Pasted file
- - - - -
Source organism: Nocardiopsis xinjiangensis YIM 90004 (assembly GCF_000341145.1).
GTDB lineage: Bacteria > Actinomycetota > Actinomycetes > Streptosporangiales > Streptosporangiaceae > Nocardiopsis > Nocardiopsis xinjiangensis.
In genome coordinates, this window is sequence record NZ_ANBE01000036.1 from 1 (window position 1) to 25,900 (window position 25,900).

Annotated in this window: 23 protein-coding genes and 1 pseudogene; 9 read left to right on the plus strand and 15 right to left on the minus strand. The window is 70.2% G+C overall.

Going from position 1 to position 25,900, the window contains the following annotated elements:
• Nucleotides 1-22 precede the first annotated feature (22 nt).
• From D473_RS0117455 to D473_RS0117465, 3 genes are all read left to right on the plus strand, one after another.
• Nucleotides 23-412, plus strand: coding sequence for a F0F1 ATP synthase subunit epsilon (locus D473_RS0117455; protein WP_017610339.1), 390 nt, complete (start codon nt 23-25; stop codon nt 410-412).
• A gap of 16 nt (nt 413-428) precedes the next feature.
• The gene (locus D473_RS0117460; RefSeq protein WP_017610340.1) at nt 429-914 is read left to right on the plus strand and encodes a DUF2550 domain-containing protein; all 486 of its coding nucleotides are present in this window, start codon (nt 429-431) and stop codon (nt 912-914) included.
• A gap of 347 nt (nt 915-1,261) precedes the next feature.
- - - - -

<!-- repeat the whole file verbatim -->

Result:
Source organism: Nocardiopsis xinjiangensis YIM 90004 (assembly GCF_000341145.1).
GTDB lineage: Bacteria > Actinomycetota > Actinomycetes > Streptosporangiales > Streptosporangiaceae > Nocardiopsis > Nocardiopsis xinjiangensis.
In genome coordinates, this window is sequence record NZ_ANBE01000036.1 from 1 (window position 1) to 25,900 (window position 25,900).

Annotated in this window: 23 protein-coding genes and 1 pseudogene; 9 read left to right on the plus strand and 15 right to left on the minus strand. The window is 70.2% G+C overall.

Going from position 1 to position 25,900, the window contains the following annotated elements:
• Nucleotides 1-22 precede the first annotated feature (22 nt).
• From D473_RS0117455 to D473_RS0117465, 3 genes are all read left to right on the plus strand, one after another.
• Nucleotides 23-412, plus strand: coding sequence for a F0F1 ATP synthase subunit epsilon (locus D473_RS0117455; protein WP_017610339.1), 390 nt, complete (start codon nt 23-25; stop codon nt 410-412).
• A gap of 16 nt (nt 413-428) precedes the next feature.
• The gene (locus D473_RS0117460; RefSeq protein WP_017610340.1) at nt 429-914 is read left to right on the plus strand and encodes a DUF2550 domain-containing protein; all 486 of its coding nucleotides are present in this window, start codon (nt 429-431) and stop codon (nt 912-914) included.
• A gap of 347 nt (nt 915-1,261) precedes the next feature.